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The Iranian Revolution and the Beginning of the Islamic Republic - Research Paper Example

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F. Naz Hosseinpour Tutor Paper Proposal Date Due: 29th February 2012 Iranian Revolution & the beginning of the Islamic republic This paper focuses on the reasons Shah’s Regime fell and whether the revolution’s outcomes reflected the ideals that had triggered the revolution…
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The Iranian Revolution and the Beginning of the Islamic Republic
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"The Iranian Revolution and the Beginning of the Islamic Republic"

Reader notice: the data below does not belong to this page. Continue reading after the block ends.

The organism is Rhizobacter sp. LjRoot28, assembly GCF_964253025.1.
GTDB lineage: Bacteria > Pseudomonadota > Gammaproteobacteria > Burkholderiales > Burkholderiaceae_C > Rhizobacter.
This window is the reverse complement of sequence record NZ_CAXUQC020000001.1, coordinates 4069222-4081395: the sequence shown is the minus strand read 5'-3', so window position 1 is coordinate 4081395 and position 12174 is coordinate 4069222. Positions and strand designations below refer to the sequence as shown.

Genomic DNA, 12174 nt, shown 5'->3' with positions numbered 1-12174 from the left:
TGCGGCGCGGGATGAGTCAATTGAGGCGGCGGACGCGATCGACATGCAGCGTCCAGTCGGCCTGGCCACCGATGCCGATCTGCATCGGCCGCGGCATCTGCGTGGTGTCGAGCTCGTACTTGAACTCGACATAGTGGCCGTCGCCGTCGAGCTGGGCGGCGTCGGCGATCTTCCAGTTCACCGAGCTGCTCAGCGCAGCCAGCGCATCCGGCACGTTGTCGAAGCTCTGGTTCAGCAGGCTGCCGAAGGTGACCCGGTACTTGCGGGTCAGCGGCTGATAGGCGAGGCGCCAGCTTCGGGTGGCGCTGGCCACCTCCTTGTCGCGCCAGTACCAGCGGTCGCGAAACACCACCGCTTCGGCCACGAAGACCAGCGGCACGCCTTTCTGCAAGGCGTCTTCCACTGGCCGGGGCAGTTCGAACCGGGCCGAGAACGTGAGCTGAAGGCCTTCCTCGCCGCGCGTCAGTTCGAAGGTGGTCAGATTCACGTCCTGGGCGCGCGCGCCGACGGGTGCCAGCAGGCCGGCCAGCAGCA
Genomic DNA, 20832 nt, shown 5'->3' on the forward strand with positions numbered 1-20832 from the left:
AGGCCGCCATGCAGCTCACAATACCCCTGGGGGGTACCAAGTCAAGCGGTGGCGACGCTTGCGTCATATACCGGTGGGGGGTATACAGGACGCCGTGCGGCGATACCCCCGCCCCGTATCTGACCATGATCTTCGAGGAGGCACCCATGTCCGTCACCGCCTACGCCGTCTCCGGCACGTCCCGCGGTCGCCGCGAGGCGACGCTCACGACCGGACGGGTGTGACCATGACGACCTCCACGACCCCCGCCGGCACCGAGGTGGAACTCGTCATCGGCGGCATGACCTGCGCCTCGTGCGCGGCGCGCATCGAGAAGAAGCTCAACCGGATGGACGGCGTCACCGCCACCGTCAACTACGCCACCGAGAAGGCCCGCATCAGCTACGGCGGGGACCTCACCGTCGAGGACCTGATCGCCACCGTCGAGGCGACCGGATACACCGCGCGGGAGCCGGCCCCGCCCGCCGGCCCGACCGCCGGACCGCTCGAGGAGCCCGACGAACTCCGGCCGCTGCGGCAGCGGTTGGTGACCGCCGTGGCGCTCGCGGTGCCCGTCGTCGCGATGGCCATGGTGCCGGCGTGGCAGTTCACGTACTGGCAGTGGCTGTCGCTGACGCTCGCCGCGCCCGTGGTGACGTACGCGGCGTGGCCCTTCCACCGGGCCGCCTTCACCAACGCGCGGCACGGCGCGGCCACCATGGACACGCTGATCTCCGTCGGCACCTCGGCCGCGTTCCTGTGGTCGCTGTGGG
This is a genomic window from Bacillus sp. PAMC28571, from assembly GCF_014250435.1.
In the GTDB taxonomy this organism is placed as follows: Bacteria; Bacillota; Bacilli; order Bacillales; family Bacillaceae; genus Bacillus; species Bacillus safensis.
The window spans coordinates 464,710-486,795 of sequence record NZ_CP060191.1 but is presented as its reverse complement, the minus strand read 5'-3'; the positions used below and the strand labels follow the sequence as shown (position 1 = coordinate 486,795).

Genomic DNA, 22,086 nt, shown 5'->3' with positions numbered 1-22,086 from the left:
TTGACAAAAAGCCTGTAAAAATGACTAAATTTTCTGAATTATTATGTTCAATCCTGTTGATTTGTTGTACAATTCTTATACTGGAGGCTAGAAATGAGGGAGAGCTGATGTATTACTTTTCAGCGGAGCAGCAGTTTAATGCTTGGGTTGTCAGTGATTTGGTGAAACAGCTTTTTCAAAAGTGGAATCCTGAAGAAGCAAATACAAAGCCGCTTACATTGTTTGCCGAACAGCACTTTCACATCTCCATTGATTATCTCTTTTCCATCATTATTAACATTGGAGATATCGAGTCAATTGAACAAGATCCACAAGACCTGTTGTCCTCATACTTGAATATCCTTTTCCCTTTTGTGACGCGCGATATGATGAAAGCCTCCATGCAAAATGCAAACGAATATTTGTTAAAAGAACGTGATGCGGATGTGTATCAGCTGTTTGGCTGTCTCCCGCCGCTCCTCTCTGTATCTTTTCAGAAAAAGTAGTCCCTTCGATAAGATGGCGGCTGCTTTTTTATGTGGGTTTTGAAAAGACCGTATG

Download file to see previous pages The paper also explores Khomeini as the leader of the revolution, especially his leadership skills and character. The discussion also spotlights some of his decisions that led the country into becoming an Islamic Republic. The paper will utilize, as a background, a number of academic terms studied throughout the semester such as authoritarianism, theocracy, leaders’ personality traits and characteristics and the various forms of repression engaged by governments. The discussion concentrates on both the events that caused the revolution and the revolution itself. It is widely clear about the aftermath of the revolution and what Iran has evolved into, but not too many people are aware of Khomeini’s reasoning and tactics that brought this change. This discussion utilizes political finding theory grounded in the tenet that if those agitating for a revolutionary movement failed to utilize or provide the appropriate opportunities when conditions were ripe, the revolution will fail. It thus follows that a revolution is shaped by essential political opportunities or effective actions made by the leaders. The Iranian revolution in 1979 managed to topple Shah’s absolute dynasty and replace it with a theocracy led by Ayatollah Khomeini. For the first time, the world saw the conception of a new structure of government; one modelled around the concept of wilayat I faqih, which revolves around the thought that everybody requires guardianship in the form of the rule or supervision by the leading Islamic Jurists. Revolutions, Islamic or otherwise, rarely live up on all their promises, and an external enemy can avail a practical diversion for the pressing internal problems. The Iranian revolution did not live up to the people’s expectations. The revolution may have produced a popular and widely accepted form of governance structure; nevertheless, it did not entirely overturn the old order. Although the Iranian revolution managed to topple Pahlavi dynasty, traces of dictatorship were not entirely eliminated. Khomeini and the Mullahs ended up replacing one dictatorial regime with another. It was a shocking to millions of Iranians who had participated in the revolution in the anticipating that it would surrender more freedom. The ally revolutionaries such as secularists and leftists were equally suppressed by the new Islamic Republic government just as when under Shah’s Regime. The triumph or failure of social movements is principally affected by political opportunities. The political suppression of the Shah Regime led to the creation of a collective determination by inflating opposition against the Regime. Shah introduced changes too soon and radical opposition was inevitable to those who felt that their status quo was threatened. The fall of Shah Regime The root of the revolution can be traced back in part to preceding revolutions such as Persian Constitutional Revolution by liberalists and the White Revolution. It was a protest against what they regarded as efforts to modernise and westernize Iran (January 4). Despite the witnessed economic growth under Shah’s leadership, there was a lot of opposition to Mohammad Reza Shah absolutist monarchy. This antagonism particularly fuelled by the Regime’s military dictatorship and use of the secret police (America trained SAVAK police) to manage the country. Dissatisfaction was alive among the masses, especially arising from the violent crackdowns conducted by the regime (January 6). This in turn, had led to an ...Download file to see next pagesRead More
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